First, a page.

POSTED: October 28, 2019 | BY: admin

Recap: 2019 Financial Literacy & Economic Education Conference (with photos)

Thanks to everyone who participated in our 58th Annual Financial Literacy & Economic Education Conference in Los Angeles! We had a wonderful time speaking with and learning from all of the educators, affiliates, exhibitors, and volunteers who attended. A special thanks is due to the California Council on Economic Education (CCEE) who hosted the event.

The Conference’s Teacher Days began on October 4 with an Opening Plenary. A keynote speech, delivered via video by US Securities and Exchange Commission (SEC) Chairman Jay Clayton, discussed the importance of international cooperation on strengthening trade and combating corruption. It was followed by a Q&A session with Lori Schock, the SEC’s Director of the Office of Investor Education and Advocacy, who discussed a number of the agency’s initiatives including Howeycoin, a phony cryptocurrency designed to promote fraud awareness.

Concurrent sessions and exhibits began after the Opening Plenary – see the full conference schedule here.

Sylvain Leduc, Executive Vice President and Director of Research at the San Francisco Federal Reserve, gave a talk at the Teacher’s Recognition Luncheon on the Fed’s policy strategies in response to the 2008 recession. Later, attendees were treated to a cocktail reception followed by a presentation of The Mysterious Case Files of Silver Cash, Money Detective, a play for fourth-graders by Wells Fargo.

We were pleased to present the John Morton Excellence in the Teaching of Economics Award to these two educators whose innovative teaching concepts improve and stimulate economic understanding in and out of their classrooms:

  • Julie Ingram, Florence Middle School, Mississippi
  • Amanda Stiglbauer, Blythewood High School, South Carolina

We also had the opportunity to honor members of our affiliate network with these accolades:

  • The Albert Beekhius Award, recognizing an affiliate for their outstanding performance in working with teachers and exhibiting excellence in the delivery of high-quality programming:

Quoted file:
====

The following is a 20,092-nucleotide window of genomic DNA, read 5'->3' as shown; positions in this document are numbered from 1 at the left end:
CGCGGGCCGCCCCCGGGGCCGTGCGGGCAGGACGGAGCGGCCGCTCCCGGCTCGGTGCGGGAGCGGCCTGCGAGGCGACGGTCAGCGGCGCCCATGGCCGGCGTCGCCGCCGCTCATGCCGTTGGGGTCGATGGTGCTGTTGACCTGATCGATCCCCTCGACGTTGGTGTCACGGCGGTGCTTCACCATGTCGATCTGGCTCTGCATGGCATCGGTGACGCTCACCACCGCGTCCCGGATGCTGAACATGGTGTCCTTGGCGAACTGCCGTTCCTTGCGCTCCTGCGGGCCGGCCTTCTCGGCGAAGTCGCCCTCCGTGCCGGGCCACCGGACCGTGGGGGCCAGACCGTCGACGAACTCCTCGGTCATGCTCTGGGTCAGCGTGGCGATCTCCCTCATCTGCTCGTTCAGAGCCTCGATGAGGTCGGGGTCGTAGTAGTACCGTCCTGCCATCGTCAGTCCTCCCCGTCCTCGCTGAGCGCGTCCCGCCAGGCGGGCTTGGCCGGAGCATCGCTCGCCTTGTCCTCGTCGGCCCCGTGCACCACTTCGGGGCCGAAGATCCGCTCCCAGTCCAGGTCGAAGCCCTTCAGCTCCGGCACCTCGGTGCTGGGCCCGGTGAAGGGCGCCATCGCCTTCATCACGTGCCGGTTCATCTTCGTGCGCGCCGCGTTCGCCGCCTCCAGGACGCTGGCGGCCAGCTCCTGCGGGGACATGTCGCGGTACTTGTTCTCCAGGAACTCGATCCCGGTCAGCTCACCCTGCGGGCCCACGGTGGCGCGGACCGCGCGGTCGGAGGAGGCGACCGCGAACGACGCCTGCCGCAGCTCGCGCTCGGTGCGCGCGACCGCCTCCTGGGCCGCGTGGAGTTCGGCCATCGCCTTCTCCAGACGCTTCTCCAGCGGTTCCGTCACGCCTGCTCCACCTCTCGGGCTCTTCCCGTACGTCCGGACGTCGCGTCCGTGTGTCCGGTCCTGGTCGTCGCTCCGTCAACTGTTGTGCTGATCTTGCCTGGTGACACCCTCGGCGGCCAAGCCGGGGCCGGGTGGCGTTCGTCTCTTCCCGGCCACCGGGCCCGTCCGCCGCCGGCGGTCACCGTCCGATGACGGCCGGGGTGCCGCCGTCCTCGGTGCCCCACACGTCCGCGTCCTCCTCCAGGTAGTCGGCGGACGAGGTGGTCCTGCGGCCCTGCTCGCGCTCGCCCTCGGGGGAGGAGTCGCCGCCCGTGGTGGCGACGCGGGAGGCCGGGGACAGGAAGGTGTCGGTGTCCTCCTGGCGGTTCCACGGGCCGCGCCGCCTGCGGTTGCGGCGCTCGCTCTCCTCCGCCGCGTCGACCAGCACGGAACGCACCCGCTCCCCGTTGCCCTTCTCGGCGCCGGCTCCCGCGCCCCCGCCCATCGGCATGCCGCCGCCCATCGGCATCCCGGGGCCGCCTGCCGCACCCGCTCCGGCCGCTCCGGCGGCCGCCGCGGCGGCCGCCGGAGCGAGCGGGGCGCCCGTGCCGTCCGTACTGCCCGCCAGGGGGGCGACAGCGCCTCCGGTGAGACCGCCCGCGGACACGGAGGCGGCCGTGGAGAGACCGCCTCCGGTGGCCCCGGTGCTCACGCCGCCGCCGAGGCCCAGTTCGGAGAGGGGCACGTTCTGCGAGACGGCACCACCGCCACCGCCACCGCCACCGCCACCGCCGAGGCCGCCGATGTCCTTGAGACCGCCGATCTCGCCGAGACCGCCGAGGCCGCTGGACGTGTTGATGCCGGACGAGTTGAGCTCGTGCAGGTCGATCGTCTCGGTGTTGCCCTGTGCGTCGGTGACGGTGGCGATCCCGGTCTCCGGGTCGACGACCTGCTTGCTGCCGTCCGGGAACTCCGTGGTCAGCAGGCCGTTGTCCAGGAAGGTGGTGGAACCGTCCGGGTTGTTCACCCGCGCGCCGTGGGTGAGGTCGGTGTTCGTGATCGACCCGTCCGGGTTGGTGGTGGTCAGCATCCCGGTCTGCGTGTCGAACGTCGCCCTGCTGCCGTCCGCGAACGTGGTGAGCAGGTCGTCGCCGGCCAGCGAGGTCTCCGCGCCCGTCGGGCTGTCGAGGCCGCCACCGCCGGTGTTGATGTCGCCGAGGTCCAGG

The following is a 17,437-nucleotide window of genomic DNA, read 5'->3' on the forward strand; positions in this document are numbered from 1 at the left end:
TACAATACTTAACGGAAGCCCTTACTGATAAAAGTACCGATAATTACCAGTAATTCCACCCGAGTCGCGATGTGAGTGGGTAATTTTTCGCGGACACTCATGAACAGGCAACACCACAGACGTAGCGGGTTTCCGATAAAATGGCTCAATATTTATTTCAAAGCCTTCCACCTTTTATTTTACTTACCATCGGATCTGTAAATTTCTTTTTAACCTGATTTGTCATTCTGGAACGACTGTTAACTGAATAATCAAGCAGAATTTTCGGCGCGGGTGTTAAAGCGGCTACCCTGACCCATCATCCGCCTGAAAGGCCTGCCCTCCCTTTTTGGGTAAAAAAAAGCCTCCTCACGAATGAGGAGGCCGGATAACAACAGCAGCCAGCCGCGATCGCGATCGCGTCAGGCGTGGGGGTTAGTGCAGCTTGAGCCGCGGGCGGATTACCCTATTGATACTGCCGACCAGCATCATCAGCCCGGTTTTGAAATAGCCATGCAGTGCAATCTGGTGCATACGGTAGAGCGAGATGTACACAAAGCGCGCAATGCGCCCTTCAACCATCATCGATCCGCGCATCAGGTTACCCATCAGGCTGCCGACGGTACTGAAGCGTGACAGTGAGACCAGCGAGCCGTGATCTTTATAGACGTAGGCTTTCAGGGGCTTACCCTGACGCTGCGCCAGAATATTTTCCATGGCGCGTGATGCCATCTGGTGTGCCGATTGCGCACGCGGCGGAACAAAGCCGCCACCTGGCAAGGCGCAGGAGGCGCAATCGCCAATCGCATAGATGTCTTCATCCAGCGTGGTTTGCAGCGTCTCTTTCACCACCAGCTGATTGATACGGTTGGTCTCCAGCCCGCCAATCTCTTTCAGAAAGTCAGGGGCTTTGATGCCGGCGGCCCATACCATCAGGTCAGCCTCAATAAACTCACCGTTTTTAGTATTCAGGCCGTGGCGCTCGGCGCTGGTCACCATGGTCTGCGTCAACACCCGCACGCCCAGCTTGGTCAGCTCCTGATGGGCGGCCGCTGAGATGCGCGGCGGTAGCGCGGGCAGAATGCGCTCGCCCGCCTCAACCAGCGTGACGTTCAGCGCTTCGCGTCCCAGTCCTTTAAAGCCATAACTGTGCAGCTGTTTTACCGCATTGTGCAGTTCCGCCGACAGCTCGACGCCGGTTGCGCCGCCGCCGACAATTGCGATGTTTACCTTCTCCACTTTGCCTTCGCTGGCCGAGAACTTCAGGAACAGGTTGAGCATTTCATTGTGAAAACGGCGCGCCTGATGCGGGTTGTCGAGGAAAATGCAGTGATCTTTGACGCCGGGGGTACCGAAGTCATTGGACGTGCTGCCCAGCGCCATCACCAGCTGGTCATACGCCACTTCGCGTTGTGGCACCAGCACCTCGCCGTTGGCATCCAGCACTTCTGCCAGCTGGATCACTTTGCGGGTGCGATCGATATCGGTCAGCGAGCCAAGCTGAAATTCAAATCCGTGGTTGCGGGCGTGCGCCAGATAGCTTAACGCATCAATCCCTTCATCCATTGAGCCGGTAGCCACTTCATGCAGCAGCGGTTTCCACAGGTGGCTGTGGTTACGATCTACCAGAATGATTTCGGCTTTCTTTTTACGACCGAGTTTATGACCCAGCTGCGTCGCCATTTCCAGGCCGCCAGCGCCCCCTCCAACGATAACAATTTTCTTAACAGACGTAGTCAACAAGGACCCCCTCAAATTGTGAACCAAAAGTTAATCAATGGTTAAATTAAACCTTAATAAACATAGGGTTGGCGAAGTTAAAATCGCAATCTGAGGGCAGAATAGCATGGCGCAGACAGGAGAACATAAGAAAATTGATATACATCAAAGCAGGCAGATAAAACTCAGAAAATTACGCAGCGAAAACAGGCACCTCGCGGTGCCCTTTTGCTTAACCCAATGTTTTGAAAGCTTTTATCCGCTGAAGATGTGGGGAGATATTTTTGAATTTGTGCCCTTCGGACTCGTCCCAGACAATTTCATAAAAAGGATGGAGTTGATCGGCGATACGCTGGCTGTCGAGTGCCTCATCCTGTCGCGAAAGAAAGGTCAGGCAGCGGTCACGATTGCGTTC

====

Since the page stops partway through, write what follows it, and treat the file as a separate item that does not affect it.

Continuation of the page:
The Vigrinia Commonwealth University Center for Economic Education
  • The State Council of the Year Award, recognizing significant accomplishments, best practices, and outstanding services:
    The Nebraska Council on Economic Education

Please enjoy these photos from the event:


Conference exhibitors:

CEE would like to thank the sponsors of the 58th Annual Financial Literacy & Economic Education Confrence:








POSTED: October 28, 2019 | BY: admin

New quiz on CNBC.com: Are you an insurance pro?

Are you financially prepared for a fire, a break-in, or an accident? How much do you REALLY know about insurance? We’re proud to have collaborated with CNBC on this quiz, all about insurance!

This quiz is a part of CNBC and Acorns’ financial literacy initiative Invest In You: Ready. Set. Grow.

Find the Spanish version, courtesy of Telemundo, here.

POSTED: October 1, 2019 | BY: admin

#econready contest results are in!

Our #econready contest has concluded! We asked K-12 teachers to show us how they will be incorporating economics and personal finance into their classrooms this year, and to let us know which EconEdLink resource (lesson plan, video, or activity) complimented their work. We were thoroughly impressed by all the contest entrants!

The winners:





Each of these entrants will be receiving a $200 credit at the CEE store.

Honorable mention:

We’d also like to thank Kevin Morgan, who has been on a roll sharing his economics and personal finance teaching on social media:

Thanks to everyone who participated or spread the word, as well as all the K-12 teachers across the country that are equipping their students with the tools and knowledge of economics and personal finance!

POSTED: October 1, 2019 | BY: admin